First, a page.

Are young babies invisible victims of the Coronavirus crisis? Or is it the other way around: does the current situation provide parents the opportunity to offer better care than usual? Psychobiologist Carolina de Weerth received a grant from the Dutch Research Council (NWO) to get the answers.
The first months of a human life are important for further development. To prevent mental and physical disease later on, Dutch parents are advised to provide routine immunizations, exclusive breastfeeding, and nightly room-sharing in the first 6 months after delivery. However, a large number of babies do not receive this recommended care. For example, 39% of Dutch infants receive exclusive breastfeeding for 6 months. Potentially, parents’ busy lives and short parental leaves partly explain this non-adherence to the recommended care.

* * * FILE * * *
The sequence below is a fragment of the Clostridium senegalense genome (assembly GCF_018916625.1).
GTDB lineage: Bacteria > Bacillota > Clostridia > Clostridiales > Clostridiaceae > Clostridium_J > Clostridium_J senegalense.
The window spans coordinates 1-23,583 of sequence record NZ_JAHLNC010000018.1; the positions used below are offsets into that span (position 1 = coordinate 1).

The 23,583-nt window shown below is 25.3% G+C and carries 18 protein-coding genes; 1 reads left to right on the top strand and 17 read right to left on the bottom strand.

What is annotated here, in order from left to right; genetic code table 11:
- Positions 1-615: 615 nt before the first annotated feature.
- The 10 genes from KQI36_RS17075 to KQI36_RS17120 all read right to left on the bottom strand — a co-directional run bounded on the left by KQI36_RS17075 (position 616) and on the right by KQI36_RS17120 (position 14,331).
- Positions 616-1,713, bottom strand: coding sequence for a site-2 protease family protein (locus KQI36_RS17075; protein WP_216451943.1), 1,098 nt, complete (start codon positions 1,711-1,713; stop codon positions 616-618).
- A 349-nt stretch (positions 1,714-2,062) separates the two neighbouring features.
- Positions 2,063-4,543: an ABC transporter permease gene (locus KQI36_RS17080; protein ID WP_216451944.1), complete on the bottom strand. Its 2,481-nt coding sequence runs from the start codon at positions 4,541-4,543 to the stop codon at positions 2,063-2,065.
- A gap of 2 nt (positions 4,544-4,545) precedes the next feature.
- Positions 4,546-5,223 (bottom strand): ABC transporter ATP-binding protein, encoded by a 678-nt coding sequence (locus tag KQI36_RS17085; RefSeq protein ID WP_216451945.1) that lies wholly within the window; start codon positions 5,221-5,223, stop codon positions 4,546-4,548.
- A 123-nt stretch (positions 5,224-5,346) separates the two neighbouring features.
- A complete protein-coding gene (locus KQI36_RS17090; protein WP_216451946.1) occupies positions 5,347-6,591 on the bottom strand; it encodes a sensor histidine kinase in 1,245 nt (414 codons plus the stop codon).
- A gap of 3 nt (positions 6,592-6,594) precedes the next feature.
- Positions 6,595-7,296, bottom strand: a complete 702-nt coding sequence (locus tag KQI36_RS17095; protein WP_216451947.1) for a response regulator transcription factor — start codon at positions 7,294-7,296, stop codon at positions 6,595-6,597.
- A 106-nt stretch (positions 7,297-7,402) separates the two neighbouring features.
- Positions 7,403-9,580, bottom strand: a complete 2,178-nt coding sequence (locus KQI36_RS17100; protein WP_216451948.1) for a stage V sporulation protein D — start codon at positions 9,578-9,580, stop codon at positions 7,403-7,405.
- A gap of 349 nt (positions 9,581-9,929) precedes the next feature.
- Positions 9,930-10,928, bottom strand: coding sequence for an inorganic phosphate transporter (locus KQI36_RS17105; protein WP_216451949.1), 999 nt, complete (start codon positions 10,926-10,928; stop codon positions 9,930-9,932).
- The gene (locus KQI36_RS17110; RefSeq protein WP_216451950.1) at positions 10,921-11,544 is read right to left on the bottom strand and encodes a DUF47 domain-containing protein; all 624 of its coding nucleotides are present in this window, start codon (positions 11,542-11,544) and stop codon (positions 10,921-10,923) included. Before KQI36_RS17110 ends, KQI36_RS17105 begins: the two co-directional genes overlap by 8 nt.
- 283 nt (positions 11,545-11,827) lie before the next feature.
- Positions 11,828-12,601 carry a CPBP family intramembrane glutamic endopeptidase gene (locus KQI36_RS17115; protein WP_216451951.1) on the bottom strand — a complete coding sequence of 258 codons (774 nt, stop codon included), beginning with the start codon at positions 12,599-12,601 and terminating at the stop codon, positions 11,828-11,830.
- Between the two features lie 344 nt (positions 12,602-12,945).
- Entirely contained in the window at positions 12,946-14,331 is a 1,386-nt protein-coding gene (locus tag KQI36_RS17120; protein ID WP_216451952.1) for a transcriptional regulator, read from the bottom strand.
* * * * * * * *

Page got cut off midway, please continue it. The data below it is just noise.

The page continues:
Professor De Weerth will try to find out whether the COVID-19 crisis, as a ‘natural experiment’, may hinder or facilitate parental adherence to care advice. On the one hand, the crisis may worsen care. This might be the case because parents postpone immunizations to prevent contagion, or because they are (financially) stressed. On the other hand, the crisis may improve care, because parents are at home and have the time to provide extensive breastfeeding and nightly room-sharing.
ParticipateEverybody with a young baby is welcome to participate in this research. Share your experience via this survey (anonymously).
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